Bear Markets, Regulations and That Bain Crypto Photo: A Chat With Pantera Capital’s Chief of Staff: Emma Rose Bienvenu uses her legal background to help startups navigate crypto regulations.

Shiba Inu's Metaverse Will Feature More Than 100K Land Plots: Developers have decided to use Ethereum's native cryptocurrency, ether, as a land pricing token.

Crypto Funds Draw Inflows for Second Straight Week: Some $180 million flowed into digital asset funds in the week through April 1, CoinShares reported on Monday.

Longer reads

The Bigger Problem With Axie Infinity: The $620 million Ronin exploit isn't the half of it; play-to-earn ain't free.

Said and heard

"The significance of holding power over a global network should be obvious. Whether it’s OPEC, SWIFT, the Strait of Hormuz or internet infrastructure, it’s clear how well-positioned stakeholders can leverage their measure of control over a network to exert influence. With Bitcoin, however, much of the authority rests in hash power. That’s where mining comes in as a matter of national security." (AAX Head of Research and Strategy Ben Caselin for CoinDesk) ... "The reality is that Russia’s financial position is stronger in the short term than many expected but still weak in the long term. Some of the actions that Russia has taken to prop up the ruble are taking its financial system back to the way it was under the Union of Soviet Socialist Republics, which crumbled in 1991." (The New York Times op-ed writer Peter Coy) ... "Last year was the largest ever for crypto donations by far. According to Fidelity Charitable, the financial services giant’s nonprofit that advises donors on charitable giving, around 45% of cryptocurrency investors donated to charities in 2020, compared to 33% of general investors." (CoinDesk contributor Tanvi Ratna)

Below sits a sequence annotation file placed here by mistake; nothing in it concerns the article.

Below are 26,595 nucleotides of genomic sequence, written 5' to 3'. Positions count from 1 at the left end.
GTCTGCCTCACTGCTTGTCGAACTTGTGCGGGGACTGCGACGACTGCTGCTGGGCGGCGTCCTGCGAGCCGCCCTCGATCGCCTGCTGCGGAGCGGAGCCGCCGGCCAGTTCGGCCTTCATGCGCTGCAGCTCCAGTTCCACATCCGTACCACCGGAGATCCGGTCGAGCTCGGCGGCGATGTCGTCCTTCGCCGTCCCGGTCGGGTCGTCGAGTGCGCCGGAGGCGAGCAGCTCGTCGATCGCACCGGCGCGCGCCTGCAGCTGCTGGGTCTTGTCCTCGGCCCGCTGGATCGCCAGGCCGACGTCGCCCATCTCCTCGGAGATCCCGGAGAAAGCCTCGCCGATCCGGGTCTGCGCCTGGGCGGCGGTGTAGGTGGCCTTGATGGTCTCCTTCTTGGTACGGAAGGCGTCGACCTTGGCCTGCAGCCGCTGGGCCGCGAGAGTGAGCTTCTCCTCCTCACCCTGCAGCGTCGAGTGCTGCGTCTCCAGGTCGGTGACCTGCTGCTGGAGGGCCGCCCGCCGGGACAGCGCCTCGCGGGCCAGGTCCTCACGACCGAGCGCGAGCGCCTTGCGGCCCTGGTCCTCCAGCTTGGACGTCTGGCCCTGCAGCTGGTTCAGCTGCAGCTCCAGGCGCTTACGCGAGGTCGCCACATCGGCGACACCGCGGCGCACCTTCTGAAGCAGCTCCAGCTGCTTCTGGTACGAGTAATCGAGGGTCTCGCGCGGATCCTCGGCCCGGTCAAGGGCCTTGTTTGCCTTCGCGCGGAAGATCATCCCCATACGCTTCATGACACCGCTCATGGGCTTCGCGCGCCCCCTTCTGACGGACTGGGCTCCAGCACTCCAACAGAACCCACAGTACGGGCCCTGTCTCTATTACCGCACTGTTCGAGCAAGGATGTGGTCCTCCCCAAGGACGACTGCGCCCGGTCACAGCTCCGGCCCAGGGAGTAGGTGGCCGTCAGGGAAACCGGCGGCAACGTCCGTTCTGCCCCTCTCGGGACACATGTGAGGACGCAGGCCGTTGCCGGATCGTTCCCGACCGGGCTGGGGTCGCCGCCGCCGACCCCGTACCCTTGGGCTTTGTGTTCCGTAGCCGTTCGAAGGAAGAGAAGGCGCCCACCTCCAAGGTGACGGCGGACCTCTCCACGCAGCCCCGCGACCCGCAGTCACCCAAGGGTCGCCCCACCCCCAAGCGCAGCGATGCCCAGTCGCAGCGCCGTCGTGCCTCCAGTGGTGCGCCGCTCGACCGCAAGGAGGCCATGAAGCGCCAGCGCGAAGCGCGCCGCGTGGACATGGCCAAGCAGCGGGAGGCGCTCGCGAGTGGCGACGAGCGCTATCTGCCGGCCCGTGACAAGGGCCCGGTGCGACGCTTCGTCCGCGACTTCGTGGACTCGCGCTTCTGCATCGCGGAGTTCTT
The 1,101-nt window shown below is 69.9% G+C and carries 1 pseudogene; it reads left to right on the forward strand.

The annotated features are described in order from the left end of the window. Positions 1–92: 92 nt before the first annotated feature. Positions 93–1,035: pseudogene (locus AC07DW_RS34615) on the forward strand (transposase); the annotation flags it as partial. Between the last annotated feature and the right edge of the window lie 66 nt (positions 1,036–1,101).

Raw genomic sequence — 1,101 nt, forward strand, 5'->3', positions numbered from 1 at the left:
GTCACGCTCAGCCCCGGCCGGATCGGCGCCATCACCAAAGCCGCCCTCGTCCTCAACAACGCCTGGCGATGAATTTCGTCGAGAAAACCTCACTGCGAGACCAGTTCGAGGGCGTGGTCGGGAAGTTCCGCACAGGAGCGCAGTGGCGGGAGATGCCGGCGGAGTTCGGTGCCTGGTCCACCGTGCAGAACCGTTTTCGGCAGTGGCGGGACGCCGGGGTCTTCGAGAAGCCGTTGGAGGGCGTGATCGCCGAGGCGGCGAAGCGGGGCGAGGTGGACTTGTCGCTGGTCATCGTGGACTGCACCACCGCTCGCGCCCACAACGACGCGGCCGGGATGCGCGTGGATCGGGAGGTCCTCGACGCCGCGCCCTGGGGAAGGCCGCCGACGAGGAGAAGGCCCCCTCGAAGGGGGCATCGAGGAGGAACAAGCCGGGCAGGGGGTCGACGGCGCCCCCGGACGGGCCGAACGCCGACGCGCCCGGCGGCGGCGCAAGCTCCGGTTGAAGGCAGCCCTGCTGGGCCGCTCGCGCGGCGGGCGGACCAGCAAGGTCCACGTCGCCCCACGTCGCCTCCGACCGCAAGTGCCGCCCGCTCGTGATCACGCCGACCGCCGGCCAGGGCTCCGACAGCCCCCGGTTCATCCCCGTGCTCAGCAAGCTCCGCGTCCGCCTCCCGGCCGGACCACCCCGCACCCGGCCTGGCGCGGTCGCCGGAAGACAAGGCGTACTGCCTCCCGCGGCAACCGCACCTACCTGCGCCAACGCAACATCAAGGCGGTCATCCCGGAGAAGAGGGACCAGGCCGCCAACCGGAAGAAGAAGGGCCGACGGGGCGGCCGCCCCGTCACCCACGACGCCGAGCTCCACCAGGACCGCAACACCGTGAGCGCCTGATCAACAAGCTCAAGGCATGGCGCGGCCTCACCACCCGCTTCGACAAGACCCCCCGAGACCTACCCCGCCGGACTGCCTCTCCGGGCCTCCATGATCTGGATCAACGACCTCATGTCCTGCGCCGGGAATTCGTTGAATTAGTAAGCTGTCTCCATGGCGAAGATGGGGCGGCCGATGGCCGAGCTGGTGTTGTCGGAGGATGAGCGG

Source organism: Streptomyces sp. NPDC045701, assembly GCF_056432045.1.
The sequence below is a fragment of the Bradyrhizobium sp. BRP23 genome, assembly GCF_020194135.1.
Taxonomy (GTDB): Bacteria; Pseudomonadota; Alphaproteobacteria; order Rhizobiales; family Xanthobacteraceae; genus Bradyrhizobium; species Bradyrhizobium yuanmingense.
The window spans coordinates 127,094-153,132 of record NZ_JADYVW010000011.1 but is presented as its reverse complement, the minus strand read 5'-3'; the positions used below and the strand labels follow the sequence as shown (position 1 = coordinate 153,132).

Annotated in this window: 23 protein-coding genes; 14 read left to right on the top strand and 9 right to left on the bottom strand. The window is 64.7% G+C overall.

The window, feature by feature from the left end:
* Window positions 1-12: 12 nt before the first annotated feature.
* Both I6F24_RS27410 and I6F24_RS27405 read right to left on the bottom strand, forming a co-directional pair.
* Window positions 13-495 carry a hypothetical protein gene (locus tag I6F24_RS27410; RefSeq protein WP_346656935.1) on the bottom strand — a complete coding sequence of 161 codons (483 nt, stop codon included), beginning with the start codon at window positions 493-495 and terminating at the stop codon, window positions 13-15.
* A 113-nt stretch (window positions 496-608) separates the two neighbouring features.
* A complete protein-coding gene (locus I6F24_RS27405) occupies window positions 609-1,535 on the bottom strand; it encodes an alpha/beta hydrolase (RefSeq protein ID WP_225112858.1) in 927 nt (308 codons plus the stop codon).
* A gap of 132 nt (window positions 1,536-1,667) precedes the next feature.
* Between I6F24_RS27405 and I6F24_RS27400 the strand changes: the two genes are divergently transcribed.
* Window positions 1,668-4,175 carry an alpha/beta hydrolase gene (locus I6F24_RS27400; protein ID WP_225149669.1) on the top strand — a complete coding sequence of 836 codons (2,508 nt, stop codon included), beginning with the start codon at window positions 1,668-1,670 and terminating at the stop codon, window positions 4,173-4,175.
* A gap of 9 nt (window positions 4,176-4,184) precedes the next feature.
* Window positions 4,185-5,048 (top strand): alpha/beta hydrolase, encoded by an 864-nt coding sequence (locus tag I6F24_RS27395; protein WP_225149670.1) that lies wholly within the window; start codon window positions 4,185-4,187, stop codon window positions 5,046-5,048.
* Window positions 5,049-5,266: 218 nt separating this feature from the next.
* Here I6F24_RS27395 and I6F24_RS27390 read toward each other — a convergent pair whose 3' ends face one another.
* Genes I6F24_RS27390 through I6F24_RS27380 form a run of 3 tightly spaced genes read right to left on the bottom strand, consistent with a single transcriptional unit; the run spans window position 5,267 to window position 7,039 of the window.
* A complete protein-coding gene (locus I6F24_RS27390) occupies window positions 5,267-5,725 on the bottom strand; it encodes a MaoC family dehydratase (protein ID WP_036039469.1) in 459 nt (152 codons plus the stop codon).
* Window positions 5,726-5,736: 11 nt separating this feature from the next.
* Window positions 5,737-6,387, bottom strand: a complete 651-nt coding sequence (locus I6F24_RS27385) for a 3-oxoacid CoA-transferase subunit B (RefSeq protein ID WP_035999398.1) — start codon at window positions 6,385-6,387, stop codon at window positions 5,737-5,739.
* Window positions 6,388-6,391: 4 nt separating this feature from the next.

Please note that our privacy policy, terms of use, cookies, and do not sell my personal information has been updated.

CoinDesk is an award-winning media outlet that covers the cryptocurrency industry. Its journalists abide by a strict set of editorial policies. In November 2023, CoinDesk was acquired by the Bullish group, owner of Bullish, a regulated, digital assets exchange. The Bullish group is majority-owned by; both companies have interests in a variety of blockchain and digital asset businesses and significant holdings of digital assets, including bitcoin. CoinDesk operates as an independent subsidiary with an editorial committee to protect journalistic independence. CoinDesk employees, including journalists, may receive options in the Bullish group as part of their compensation.

Damanick Dantes

Damanick was a crypto market analyst at CoinDesk where he wrote the daily Market Wrap and provided technical analysis. He is a Chartered Market Technician designation holder and member of the CMT Association. Damanick is also a portfolio strategist and does not invest in digital assets.

James Rubin

James Rubin was CoinDesk's U.S. news editor based on the West Coast.